Utah Jazz
in the first round of the 1984 NBA draft
NBA draft
with the 16th overall pick.[17] A relative unknown during his college career, his stock rose significantly in the months before the draft.[18] The announcement of his selection to the thousands of Jazz fans gathered at the Salt Palace on draft day was met with a stunned silence.[17] NBA career[edit]

John Stockton
John Stockton
spent his entire NBA career with the Utah Jazz, from 1984 to 2003.

Stockton averaged a career double-double, with 13.1 points and 10.5 assists per game. He holds the NBA's record for most career assists (15,806) by a margin of more than 3,000, as well as the record for most career steals (3,265). He had five of the top six assists seasons in NBA history (the other belonging to Isiah Thomas). He held the NBA record for the most games and consecutive games played with one team, and is third in total games played, behind Kareem Abdul-Jabbar
Kareem Abdul-Jabbar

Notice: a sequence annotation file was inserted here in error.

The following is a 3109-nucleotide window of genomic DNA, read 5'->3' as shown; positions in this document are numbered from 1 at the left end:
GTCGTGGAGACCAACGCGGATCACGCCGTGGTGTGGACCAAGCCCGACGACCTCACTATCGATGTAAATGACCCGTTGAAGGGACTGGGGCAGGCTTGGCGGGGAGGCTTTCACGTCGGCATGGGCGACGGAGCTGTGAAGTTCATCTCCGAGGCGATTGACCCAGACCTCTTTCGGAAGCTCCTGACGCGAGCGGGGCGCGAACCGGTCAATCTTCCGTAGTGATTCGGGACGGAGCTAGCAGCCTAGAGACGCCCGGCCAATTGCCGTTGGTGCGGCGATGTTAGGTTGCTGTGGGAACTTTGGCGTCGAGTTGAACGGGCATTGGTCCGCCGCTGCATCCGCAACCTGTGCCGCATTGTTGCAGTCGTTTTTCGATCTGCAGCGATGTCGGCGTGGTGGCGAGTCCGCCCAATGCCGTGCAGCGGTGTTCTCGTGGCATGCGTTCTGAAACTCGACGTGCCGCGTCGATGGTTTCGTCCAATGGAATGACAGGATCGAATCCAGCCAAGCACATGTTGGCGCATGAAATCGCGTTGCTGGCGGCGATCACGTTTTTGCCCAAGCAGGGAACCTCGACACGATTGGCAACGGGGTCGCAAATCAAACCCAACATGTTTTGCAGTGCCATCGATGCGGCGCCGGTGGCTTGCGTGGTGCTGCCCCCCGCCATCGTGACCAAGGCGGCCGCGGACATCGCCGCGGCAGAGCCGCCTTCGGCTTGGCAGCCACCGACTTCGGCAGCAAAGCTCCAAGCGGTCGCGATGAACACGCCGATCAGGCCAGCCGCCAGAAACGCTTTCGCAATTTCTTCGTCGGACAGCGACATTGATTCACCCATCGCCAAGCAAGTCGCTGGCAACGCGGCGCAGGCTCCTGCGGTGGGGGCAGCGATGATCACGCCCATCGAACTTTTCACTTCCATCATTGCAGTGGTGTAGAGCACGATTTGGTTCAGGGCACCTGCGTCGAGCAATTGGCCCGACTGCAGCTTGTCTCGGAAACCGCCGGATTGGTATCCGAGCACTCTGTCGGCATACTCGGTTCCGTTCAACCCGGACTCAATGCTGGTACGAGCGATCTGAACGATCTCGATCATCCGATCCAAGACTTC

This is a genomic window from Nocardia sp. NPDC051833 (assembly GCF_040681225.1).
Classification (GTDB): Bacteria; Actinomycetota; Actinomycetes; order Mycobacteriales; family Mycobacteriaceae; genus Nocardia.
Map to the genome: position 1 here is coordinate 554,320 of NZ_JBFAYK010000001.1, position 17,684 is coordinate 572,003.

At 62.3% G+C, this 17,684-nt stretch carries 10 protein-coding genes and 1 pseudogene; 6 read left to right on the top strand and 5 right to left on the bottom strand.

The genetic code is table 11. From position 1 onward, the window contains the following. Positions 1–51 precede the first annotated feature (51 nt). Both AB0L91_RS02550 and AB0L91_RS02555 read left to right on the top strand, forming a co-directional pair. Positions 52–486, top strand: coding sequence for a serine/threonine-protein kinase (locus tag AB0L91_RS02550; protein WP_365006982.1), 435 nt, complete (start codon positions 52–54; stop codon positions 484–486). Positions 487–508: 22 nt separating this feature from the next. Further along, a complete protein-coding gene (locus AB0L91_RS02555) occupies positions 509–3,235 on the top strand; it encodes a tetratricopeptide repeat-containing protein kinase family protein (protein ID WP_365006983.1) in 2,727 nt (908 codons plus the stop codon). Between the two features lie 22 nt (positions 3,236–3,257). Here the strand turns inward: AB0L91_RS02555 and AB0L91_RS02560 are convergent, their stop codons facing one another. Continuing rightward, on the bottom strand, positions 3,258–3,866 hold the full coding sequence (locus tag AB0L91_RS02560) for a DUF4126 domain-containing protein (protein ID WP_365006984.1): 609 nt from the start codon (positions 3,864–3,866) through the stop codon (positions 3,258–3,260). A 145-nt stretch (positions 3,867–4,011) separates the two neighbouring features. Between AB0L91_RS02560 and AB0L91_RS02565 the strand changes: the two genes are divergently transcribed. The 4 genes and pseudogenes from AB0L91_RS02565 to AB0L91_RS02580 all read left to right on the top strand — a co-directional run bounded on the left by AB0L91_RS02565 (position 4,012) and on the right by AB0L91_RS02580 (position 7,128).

and Robert Parish. He had previously held the record for most seasons played with one team until the 2015–16 NBA season, when that record was broken by Kobe Bryant. He missed only 22 games during his career, 18 of them in one season. He played in 38 games where he tallied 20 or more assists. On February 1, 1995, Stockton broke Magic Johnson's record of 9,921 career assists in a game in Salt Lake City
Salt Lake City
against the Denver Nuggets with 6:22 left in the first half with a bounce pass to Karl Malone, ending up with 9,927 in a 129-98 win; it was his 860th game, vs. 874 for Johnson.

A 10-time All-Star, Stockton led the NBA in assists nine times and steals twice.

Stockton appeared in 10 All-Star games, and was named co- MVP of the game in 1993 with Jazz teammate Karl Malone, which was held in Salt Lake City. He played with the 1992 and 1996 US Olympic basketball teams,[19] the first Olympic squads to feature NBA players, keeping the game ball from both gold medal games. He was selected to the All-NBA First Team
All-NBA First Team
twice, the All-NBA Second Team
All-NBA Second Team